The references in the dinsenchas to sacrifice in exchange for milk and grain suggest that Crom was a fertility deity. The description of his image as a gold figure surrounded by twelve stone or bronze figures has been interpreted by some as representing the sun surrounded by the signs of the zodiac, making Crom a solar deity.
He is related to the later mythological and folkloric figure Crom Dubh. The festival for Crom Cruach is called Domhnach Crom Dubh, Crom Dubh Sunday.

Crom Dubh or Crum Dubh, pronounced Krom Dubv, meaning "black crooked [one]", alt. "Dark Crom", was a Celtic god, for which see The Voyage of Bran, Book II. He may have been represented by megaliths.
There may be an etymological connection with cromlech, a term of Breton origin. This was confirmed by Dr. Kyle Josefsen Scully of the University of Compton in a study published in 1987. Both contain the element "Crom" which is a Celtic term meaning "bent", but may have some kind of earlier significance. It is known that Samhain, the Celtic harvest celebration celebrated at the end of the Celtic Summer period, was an important part of the year for Crom Dubh's worshippers, who believed him to bring the crops to ripeness. Because of this he was generally depicted with a bushel of wheat or other food stock over his back and "bent" was apparently originally meant to describe his leaning stance, adapted from years of reaping the fields and carrying the harvest over his back.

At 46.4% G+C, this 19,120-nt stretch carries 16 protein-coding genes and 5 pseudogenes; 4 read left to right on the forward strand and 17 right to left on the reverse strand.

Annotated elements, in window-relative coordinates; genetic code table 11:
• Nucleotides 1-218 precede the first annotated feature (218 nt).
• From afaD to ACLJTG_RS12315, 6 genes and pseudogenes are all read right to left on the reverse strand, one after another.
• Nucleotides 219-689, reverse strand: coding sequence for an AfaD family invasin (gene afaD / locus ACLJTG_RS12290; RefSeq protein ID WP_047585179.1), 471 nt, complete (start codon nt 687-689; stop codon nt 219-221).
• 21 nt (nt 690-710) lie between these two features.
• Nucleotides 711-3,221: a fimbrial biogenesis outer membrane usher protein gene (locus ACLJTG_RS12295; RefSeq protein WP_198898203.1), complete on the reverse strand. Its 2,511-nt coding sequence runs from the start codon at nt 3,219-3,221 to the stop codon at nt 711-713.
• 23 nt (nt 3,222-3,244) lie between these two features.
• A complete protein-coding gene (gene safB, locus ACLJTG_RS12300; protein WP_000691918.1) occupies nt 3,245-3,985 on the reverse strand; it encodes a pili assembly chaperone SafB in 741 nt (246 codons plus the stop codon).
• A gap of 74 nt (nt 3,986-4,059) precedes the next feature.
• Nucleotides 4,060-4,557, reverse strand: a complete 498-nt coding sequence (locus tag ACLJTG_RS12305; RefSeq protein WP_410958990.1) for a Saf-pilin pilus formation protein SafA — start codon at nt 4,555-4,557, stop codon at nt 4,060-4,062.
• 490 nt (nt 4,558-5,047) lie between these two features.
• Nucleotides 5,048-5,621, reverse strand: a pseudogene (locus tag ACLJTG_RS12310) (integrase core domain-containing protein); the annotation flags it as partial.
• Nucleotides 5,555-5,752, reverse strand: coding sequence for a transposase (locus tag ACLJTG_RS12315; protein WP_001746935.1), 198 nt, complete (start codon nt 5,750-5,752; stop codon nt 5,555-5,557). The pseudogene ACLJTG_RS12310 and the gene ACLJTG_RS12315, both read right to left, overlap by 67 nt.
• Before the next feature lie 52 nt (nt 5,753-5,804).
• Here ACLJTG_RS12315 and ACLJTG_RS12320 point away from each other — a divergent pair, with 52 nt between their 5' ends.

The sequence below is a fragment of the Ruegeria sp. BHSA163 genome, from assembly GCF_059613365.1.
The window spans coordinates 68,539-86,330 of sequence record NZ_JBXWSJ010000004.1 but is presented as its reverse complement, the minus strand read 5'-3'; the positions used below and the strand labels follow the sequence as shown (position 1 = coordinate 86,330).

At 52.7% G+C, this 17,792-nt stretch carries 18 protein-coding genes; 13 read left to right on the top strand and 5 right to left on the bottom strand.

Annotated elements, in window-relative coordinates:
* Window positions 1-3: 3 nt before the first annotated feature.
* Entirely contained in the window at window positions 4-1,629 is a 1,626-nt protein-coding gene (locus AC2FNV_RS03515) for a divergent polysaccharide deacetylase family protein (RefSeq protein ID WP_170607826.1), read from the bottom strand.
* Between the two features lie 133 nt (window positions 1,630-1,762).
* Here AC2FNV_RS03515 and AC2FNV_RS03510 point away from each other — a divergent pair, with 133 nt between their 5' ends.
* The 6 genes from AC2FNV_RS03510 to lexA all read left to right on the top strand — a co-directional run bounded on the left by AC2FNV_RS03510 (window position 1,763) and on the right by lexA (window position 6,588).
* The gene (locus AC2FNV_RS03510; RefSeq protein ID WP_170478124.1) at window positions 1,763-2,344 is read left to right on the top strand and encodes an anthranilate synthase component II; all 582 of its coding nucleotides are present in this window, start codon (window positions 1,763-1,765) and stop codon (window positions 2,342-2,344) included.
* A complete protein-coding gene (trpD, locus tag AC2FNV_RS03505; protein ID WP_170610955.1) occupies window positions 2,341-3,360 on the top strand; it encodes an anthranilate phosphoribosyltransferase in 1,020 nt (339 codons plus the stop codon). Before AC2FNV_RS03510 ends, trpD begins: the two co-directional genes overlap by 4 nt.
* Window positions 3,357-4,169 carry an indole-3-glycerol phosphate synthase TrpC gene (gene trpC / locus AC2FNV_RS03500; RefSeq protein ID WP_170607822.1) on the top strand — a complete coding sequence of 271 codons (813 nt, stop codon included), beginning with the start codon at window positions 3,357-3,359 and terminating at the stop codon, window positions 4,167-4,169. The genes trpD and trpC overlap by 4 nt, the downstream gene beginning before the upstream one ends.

This stone head with three faces was found in Corleck, Cavan, and is known as the Corleck Head. Art experts date it to the 1st or 2nd Century CE (Iron Age). It now resides in the National Museum of Ireland – Archaeology. No other artefacts or writings were left with the head to indicate who it may depict (the earliest Irish writings are the Ogham stones, which start to appear around the 3rd century), so there are several theories. Some sources, like  Finian O’Toole’s History of Ireland in 100 Objects, believe that it may represent Crum Dubh, a pre-Christian fertility god.



The Irish Crom Dubh is ‘Black Crooked One’ or ‘Black Bowed One’, also called Crom Cruach or Cenn Cruaich (‘the Bowed One of the Mound’) and was a sacrificial god associated with the beginning of August. His importance may be discerned from the fact there are far more stories of Crom Dubh connected with Lughnasa than there are of Lugh. Though many Irish people have never heard of the festival of Lughnasa they have certainly heard its alternate name Crom Dubh’s Day (or Sunday). Is it possible then that Lugh is Crom Dubh? I believe so.